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Are vaccines safe? Show more Show less
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Immunisation is the process whereby a person is made immune or resistant to an infectious disease, typically by the administration of a vaccine. "Anti-vaxxers” have firm convictions about vaccines’ harmful effects and many people believe their children have been harmed by vaccines. Others have ‘vaccine hesistancy’: they are not inherently anti-vaccine, but are concerned or confused by the mixed messages they are exposed to and want to do the best for their children.

Vaccines are unsafe Show more Show less

Big Pharma puts profit above safety, and promotes misinformation about the dangers of disease that our bodies are perfectly capable of fighting off without vaccinations.
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Vaccines contain known neurotoxins

Several of the compounds in common vaccines are known neurotoxins.

Context

For accurate information on the efficiency of vaccines, consult the WHO website.[1]

The Argument

These toxins can cause encephalopathy, a term used to describe forms of brain damage, disorder or disease. There has never been a test to examine the effects of injecting these toxins into a young child. So how can we know vaccines are safe? The only studies that have ever looked at the effect of aluminium on the brain were carried out in rodents. These studies also only administered aluminium to rodents via ingestion. They did not inject the chemical as it would be administered in an inoculation. This is particularly damaging. When ingested, the lining of the gut will prevent 99% of the metal being absorbed by the body. However, when injected, the gut lining cannot act as a barrier. It deposits the chemical directly into the body tissue.[2] There is a similar lack of information regarding the effects of mercury on the brain. The preservative thimerosal contains ethylmercury. Many vaccine proponents argue that this compound can be readily eliminated by the body. This is true to an extent. Ethylmercury can be eliminated fairly quickly from the bloodstream. However, it can gather in deposits in the brain. This is where it causes damage. In the brain, ethylmercury can be broken down, leaving inorganic mercury. This can cause the type of brain inflammation often associated with autism.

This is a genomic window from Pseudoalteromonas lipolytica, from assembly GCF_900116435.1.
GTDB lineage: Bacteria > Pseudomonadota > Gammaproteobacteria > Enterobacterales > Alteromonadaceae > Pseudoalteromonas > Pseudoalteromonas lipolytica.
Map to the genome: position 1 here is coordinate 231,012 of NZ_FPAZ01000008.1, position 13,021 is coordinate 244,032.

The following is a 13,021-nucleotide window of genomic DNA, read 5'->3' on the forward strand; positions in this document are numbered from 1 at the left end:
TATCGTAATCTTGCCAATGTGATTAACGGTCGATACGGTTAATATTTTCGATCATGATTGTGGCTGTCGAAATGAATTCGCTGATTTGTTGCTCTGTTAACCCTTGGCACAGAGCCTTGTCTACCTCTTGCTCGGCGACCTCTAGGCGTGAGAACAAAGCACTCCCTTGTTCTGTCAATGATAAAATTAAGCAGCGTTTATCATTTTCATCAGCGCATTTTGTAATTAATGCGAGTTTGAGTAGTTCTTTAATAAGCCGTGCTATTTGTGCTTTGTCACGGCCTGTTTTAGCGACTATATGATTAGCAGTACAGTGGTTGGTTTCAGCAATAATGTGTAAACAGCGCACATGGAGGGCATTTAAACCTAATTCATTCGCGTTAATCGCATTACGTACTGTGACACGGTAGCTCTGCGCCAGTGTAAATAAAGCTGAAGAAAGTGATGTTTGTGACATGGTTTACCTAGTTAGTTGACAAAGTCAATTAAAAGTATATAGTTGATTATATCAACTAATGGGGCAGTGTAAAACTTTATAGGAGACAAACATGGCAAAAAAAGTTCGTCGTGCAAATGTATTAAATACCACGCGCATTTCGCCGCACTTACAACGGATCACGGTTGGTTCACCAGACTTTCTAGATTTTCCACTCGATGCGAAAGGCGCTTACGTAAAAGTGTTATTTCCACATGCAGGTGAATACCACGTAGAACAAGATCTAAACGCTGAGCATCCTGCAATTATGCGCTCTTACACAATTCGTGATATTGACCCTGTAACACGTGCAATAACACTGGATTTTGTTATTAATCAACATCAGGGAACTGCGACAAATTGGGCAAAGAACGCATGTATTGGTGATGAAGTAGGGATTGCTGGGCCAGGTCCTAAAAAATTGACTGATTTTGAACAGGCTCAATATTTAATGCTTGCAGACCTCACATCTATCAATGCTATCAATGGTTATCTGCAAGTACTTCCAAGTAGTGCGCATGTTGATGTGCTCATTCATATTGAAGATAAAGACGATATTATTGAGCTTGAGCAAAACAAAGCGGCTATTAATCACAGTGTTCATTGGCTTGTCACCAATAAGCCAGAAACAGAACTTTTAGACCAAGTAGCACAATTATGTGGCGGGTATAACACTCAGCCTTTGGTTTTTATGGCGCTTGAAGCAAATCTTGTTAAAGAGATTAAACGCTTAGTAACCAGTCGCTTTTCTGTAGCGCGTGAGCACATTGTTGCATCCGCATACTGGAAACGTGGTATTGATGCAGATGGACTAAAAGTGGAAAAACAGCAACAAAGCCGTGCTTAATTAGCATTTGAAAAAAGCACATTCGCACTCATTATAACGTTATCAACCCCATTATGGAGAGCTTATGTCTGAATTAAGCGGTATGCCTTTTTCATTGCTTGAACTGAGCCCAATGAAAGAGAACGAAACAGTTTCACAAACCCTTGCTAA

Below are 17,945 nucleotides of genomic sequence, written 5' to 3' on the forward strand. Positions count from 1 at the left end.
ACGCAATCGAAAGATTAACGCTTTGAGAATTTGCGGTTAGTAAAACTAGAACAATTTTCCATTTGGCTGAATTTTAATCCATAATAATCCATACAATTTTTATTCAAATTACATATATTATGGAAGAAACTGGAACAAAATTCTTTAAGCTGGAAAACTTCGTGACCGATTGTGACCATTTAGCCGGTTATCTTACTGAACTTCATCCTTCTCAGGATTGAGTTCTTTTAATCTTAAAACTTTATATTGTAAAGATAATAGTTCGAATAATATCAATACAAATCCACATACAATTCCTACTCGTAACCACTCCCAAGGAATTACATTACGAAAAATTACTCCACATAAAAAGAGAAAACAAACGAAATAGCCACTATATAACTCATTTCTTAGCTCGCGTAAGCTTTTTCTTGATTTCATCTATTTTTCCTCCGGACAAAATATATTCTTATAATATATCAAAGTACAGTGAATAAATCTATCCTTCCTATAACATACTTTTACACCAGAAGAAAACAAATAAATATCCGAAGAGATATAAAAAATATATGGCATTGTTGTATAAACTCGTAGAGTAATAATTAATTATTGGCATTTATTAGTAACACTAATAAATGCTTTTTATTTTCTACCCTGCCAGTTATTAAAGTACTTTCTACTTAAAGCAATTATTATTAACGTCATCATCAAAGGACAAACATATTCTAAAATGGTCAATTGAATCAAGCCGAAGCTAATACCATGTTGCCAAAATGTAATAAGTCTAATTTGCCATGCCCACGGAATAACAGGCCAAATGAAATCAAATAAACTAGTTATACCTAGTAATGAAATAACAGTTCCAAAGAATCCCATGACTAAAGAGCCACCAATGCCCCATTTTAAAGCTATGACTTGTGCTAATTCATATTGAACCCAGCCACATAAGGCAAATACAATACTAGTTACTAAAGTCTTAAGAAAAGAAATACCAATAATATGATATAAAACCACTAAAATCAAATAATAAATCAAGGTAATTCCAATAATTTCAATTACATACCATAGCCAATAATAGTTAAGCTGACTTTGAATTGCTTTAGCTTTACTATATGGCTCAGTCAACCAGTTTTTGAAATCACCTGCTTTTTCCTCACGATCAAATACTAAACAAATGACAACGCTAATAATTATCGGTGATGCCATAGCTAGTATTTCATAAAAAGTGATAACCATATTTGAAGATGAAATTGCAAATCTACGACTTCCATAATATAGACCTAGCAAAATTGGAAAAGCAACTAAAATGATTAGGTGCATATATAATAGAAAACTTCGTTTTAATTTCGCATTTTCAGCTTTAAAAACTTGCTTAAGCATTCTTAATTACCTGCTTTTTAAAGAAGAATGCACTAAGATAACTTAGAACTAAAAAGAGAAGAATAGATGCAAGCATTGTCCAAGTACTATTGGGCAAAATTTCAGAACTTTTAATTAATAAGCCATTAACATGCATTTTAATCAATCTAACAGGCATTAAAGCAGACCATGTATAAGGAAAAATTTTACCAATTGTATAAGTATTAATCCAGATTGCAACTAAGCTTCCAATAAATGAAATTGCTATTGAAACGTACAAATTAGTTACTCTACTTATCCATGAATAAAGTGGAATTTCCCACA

Counter arguments

The chemicals contained vaccines are not in a toxic form. Vaccine production is constantly being refined to reduce any potential side-effects. While some vaccinations, including the common flu shot, do contain mercury in a preservative known as thimerosal, the mercury is in a compound called ethylmercury. Unlike methylmercury, the body can eliminate this compound quickly without any lasting effects.[2] The aluminium present in some vaccines is present in aluminium salts designed to elicit a stronger immune response. However, the quantities of aluminium in these salts is so small that it does not pose a risk to the child.

Proponents

Premises

[P1] Mercury and aluminium are neurotoxins. [P2] They have been scientifically proven to cause health issues when they enter the body. [P3] They are present in vaccines. [P4] Therefore, vaccines contain known neurotoxins and are unsafe.

Rejecting the premises

[Rejecting P4] The quantities of mercury and aluminium present in vaccines pose no risks.

References

  1. https://www.who.int/topics/vaccines/en/
  2. https://www.foreignpolicyjournal.com/2019/06/18/facebook-fact-checker-misinforms-users-about-vaccine-safety/
This page was last edited on Monday, 23 Mar 2020 at 14:29 UTC

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